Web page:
Anthony Lowe made the most of his short time with the Central Crossing boys track and field team.
The 2020 graduate didn't start running with the program until his sophomore year, but enjoyed everything about track, especially how it helped him in his primary sport of football.
Lowe, a wide receiver and defensive back for the Comets' football program, planned to use his senior track season to prepare for the start of his football career at Tiffin University. However, spring sports were canceled because of the COVID-19 coronavirus pandemic, forcing him to conduct solo workouts from home to stay in shape.
"I really have a love for track even though I started it late," Lowe said. "I started my sophomore year.
"Track was one of the things that I never thought about doing. I had some friends talk me into doing it because they thought it would help me in football and basketball. It helped me a great deal."
Lowe, who expects to be a slot receiver for Tiffin, said track and football complement each other perfectly.
"They involve the versatility of getting from point A to point B," he said. "The conditioning, the endurance and the speed in track all help out with that."
Track coach Reggie Cannon said Lowe was dependable and attentive during team workouts and meets.
"Ant works hard, and he's one of those guys who works hard when he comes to practice," Cannon said. "He wants to be better than he was in the two hours before he came to practice.
"He's not a gifted, natural athlete, but he's a tough competitor. Track helped him in basketball and it helped him in football. He's undersized (5-foot-11, 176 pounds), but he has a great drive to make himself good."
Lowe had run the 200 meters, the 400 and on the sprint relays as a junior but also was expected to compete in the long jump this spring. Last season, he teamed with Tye Bradley, A.J. Farmer and Kyren Glaze to win the 400 relay (44.68 seconds) in the OCC-Central Division meet.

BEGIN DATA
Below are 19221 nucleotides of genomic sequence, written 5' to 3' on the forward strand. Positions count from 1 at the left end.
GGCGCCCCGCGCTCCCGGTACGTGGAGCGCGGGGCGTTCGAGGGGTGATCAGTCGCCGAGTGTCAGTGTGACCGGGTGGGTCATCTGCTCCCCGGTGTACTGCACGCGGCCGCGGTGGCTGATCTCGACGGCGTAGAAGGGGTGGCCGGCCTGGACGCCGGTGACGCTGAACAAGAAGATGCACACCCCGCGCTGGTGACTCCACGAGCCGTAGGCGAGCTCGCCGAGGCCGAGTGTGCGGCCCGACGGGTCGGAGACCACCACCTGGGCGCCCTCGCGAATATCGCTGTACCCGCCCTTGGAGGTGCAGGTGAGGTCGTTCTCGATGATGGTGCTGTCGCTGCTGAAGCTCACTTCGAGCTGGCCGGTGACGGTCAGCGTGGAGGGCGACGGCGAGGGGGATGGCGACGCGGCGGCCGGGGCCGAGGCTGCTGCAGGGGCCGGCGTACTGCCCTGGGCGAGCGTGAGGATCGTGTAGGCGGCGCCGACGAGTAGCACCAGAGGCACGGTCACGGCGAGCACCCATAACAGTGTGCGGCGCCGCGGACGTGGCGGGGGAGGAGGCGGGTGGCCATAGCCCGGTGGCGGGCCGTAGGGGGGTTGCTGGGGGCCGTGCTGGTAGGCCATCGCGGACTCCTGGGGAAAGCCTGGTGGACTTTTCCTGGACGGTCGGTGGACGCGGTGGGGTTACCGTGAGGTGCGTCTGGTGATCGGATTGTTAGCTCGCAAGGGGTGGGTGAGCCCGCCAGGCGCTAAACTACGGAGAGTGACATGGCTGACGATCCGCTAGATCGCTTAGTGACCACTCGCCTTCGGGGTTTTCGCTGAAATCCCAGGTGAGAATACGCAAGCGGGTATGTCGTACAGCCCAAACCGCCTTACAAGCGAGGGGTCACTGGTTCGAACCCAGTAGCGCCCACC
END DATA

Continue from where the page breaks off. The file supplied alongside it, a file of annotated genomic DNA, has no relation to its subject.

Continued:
"I loved running the relays," Lowe said. "It's so competitive. I'm out there with my family, my friends. They push you to be great."
Cannon had high expectations for the relays this spring with Lowe as the anchor and that Lowe would have been a top scorer for the Comets in his individual events.
"We had a shot of having a good relay, even with Farmer not returning this spring," Cannon said. "Ant could have been one of the best 400 runners that we have had in a long time, and I bet he would have been a good long-jumper. If he would have stayed healthy, it would have been interesting to see how good he could have been."
Lowe said Cannon was a great role model who taught him to never stop believing in himself.
"Coach taught me to never, ever quit," he said. "He told us to keep our heads high and keep going, always keep your spirits high and never give up."
Lowe is philosophical about missing his final track season and missing time with his classmates at school during Ohio's stay-at-home order.
"The journey has really been different," he said. "I'm still working out and doing what I need to do. I have been making myself do sets of pushups, trying to stay active and stay in shape.
"I've learned how to handle all kinds of adversity. There are only so many things you can control, and I kind of realize that this could be a blessing in disguise. Some people might be sitting around doing nothing, but I have been putting in the work. I will be ready."